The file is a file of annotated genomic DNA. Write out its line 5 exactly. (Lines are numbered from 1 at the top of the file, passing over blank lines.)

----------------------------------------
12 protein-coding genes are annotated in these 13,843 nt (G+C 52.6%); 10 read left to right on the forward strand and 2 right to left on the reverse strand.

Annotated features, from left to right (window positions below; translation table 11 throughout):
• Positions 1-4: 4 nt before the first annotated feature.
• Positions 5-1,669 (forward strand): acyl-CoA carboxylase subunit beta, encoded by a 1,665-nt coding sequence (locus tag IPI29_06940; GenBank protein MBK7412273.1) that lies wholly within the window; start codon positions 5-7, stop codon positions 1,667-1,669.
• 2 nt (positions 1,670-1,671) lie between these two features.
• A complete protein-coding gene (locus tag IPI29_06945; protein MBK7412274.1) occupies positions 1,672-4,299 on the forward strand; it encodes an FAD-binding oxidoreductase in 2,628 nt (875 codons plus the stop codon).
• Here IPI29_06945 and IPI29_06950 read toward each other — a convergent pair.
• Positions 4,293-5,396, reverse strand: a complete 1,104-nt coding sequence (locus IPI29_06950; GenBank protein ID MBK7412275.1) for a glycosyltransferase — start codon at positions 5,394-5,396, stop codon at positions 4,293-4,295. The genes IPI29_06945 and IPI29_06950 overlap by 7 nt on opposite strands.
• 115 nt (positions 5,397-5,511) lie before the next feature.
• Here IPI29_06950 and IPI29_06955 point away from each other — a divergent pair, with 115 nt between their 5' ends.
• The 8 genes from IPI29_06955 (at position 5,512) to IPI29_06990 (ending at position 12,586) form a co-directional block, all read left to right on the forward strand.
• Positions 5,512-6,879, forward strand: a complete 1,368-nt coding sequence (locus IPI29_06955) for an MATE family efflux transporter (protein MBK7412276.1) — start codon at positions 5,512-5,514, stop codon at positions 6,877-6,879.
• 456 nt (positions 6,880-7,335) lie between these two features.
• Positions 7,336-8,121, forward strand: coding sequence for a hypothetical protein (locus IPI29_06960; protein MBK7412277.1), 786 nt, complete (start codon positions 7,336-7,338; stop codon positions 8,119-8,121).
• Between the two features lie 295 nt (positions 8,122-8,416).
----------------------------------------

• 2 nt (positions 1,670-1,671) lie between these two features.